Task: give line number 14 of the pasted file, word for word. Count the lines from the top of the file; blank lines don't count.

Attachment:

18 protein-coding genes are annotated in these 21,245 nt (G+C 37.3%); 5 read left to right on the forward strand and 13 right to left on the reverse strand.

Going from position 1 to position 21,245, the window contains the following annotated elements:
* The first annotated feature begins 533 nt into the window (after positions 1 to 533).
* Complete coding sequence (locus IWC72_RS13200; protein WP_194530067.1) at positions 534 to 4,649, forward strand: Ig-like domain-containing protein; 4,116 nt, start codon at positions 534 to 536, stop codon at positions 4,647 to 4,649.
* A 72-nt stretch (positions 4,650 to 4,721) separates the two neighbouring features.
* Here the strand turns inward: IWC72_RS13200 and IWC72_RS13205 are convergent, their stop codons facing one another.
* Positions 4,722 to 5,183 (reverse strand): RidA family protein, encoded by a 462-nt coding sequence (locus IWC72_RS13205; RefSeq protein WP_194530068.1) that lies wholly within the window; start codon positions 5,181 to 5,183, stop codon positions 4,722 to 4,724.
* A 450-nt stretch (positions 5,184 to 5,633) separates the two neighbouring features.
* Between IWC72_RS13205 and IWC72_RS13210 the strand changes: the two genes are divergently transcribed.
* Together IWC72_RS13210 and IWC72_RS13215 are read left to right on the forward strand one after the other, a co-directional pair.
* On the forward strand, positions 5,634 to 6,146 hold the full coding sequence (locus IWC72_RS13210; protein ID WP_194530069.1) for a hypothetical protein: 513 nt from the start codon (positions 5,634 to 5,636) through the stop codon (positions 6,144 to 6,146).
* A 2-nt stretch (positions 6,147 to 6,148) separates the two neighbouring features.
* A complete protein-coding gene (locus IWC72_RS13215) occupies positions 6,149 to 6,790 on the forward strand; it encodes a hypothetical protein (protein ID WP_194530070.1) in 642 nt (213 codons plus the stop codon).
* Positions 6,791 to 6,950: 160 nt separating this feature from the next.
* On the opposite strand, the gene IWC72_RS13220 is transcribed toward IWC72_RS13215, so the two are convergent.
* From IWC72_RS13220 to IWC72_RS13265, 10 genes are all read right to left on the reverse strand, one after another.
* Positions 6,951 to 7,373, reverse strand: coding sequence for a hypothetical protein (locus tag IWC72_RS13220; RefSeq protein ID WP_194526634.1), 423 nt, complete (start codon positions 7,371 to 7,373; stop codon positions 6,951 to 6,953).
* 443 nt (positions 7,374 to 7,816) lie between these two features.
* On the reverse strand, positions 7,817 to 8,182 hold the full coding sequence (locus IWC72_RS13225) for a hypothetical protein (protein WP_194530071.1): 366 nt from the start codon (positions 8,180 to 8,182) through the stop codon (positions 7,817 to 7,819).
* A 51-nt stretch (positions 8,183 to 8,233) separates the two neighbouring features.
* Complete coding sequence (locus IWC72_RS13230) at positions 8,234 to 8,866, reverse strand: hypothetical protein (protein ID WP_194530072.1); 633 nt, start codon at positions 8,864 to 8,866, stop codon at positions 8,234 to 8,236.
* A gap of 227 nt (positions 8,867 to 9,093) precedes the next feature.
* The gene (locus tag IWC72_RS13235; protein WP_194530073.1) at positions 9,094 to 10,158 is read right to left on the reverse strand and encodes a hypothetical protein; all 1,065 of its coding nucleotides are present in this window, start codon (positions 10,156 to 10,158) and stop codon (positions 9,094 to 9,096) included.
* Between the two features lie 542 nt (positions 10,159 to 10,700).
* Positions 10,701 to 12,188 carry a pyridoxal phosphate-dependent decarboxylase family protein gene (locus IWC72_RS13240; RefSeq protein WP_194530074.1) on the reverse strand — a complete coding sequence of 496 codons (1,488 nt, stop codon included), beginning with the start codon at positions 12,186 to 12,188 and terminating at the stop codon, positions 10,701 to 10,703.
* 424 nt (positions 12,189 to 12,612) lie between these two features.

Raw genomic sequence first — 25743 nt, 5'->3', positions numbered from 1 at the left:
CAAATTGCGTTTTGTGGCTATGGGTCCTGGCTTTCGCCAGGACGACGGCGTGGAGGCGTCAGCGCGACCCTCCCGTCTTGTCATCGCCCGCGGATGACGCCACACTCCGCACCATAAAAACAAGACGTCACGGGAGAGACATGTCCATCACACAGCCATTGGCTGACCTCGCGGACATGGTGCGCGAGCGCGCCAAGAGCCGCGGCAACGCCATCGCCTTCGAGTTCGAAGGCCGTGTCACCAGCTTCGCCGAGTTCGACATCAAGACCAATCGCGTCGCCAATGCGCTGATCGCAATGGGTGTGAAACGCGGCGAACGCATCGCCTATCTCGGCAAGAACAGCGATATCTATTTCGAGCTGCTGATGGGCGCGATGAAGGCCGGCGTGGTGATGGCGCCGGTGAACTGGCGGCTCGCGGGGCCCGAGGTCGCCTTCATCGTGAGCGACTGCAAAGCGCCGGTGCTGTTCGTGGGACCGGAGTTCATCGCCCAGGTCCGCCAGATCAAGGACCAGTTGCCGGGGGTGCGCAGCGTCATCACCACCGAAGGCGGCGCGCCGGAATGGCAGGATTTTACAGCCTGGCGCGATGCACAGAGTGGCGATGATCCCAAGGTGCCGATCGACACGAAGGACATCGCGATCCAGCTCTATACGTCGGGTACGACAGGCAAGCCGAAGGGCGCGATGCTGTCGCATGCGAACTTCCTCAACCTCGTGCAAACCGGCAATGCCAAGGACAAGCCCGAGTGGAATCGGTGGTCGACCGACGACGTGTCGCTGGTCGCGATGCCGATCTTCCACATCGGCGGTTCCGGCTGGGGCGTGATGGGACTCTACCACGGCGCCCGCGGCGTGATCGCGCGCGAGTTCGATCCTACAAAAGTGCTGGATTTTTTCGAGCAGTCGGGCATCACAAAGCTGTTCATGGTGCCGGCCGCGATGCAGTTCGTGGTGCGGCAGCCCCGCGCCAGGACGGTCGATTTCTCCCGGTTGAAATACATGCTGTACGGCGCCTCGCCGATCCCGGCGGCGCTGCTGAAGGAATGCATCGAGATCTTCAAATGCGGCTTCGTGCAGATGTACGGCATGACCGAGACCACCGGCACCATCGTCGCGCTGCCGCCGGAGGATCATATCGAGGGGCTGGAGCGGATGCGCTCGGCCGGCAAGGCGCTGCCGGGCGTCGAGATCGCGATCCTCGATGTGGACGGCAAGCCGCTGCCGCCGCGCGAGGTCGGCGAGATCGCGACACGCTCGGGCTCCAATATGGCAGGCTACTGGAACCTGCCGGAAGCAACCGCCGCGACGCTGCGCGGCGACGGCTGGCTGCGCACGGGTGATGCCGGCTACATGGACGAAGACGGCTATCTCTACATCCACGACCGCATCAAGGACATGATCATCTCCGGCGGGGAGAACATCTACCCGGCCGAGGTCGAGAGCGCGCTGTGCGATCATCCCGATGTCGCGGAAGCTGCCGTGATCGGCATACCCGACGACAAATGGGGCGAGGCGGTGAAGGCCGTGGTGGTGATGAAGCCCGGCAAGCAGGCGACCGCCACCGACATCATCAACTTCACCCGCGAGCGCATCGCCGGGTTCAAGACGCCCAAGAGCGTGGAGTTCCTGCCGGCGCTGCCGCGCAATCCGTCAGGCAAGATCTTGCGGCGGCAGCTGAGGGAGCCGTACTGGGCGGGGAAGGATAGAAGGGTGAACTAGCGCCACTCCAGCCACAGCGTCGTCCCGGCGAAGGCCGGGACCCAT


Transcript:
* Positions 6,791 to 6,950: 160 nt separating this feature from the next.